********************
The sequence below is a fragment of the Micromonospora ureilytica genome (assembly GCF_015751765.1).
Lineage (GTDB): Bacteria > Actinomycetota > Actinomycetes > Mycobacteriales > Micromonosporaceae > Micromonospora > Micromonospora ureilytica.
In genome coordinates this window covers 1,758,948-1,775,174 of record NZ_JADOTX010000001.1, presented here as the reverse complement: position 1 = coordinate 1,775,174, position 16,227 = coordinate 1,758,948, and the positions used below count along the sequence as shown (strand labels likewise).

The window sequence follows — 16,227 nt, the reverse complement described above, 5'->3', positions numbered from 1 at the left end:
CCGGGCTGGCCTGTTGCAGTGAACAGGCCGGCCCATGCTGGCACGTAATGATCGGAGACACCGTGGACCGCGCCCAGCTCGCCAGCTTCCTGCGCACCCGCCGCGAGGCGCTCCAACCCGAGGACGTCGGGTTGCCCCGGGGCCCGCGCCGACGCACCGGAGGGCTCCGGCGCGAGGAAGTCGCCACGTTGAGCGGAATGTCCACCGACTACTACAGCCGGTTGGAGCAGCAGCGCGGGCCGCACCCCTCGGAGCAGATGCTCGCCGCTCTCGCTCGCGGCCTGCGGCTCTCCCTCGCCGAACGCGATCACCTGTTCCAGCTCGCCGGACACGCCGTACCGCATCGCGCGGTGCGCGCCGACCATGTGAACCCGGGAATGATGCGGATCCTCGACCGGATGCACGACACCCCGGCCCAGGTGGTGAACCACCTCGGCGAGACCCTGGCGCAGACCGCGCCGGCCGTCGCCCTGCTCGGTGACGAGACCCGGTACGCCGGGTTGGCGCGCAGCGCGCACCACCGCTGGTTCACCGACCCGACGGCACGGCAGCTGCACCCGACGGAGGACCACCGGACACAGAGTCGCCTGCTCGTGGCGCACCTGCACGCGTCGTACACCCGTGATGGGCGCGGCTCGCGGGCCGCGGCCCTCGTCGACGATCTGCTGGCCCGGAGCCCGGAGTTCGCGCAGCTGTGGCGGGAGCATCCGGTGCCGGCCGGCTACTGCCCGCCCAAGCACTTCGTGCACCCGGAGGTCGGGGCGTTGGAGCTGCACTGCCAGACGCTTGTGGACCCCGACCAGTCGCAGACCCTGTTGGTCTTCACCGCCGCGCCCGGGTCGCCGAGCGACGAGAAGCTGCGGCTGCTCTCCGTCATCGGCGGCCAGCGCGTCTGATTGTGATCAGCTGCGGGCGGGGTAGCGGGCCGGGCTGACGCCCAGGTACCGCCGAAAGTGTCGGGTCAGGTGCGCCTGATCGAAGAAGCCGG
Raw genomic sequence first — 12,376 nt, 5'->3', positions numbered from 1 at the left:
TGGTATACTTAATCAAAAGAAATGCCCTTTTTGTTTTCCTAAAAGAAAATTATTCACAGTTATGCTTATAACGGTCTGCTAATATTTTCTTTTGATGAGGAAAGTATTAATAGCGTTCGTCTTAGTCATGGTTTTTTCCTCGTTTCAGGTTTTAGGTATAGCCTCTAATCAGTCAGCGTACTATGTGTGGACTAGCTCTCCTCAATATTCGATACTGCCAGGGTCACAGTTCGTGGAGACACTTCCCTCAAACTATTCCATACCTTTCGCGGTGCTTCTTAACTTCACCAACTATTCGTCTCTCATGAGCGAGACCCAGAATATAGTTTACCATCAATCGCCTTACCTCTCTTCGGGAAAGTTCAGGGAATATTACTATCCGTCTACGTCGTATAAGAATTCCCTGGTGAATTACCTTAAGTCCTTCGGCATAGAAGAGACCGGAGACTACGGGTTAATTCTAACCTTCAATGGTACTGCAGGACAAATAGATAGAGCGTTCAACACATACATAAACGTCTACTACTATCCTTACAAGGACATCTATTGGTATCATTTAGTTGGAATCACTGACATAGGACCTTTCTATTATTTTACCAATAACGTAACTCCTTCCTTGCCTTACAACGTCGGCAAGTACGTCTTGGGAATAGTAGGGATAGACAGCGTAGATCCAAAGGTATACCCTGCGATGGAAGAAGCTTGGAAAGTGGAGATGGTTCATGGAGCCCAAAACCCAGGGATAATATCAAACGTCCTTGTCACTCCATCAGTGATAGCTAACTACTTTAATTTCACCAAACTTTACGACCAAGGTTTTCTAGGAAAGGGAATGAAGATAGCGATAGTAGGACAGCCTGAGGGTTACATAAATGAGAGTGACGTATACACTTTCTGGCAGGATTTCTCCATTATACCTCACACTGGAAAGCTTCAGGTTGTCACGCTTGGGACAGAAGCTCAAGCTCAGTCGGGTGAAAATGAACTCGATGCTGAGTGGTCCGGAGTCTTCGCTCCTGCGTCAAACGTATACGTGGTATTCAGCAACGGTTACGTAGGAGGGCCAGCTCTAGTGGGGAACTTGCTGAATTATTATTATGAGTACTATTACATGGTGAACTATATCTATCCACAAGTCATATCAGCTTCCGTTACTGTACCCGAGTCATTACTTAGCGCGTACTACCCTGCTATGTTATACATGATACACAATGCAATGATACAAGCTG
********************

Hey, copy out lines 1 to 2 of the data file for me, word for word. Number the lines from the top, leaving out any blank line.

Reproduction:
The sequence below is a fragment of the Micromonospora ureilytica genome (assembly GCF_015751765.1).
Lineage (GTDB): Bacteria > Actinomycetota > Actinomycetes > Mycobacteriales > Micromonosporaceae > Micromonospora > Micromonospora ureilytica.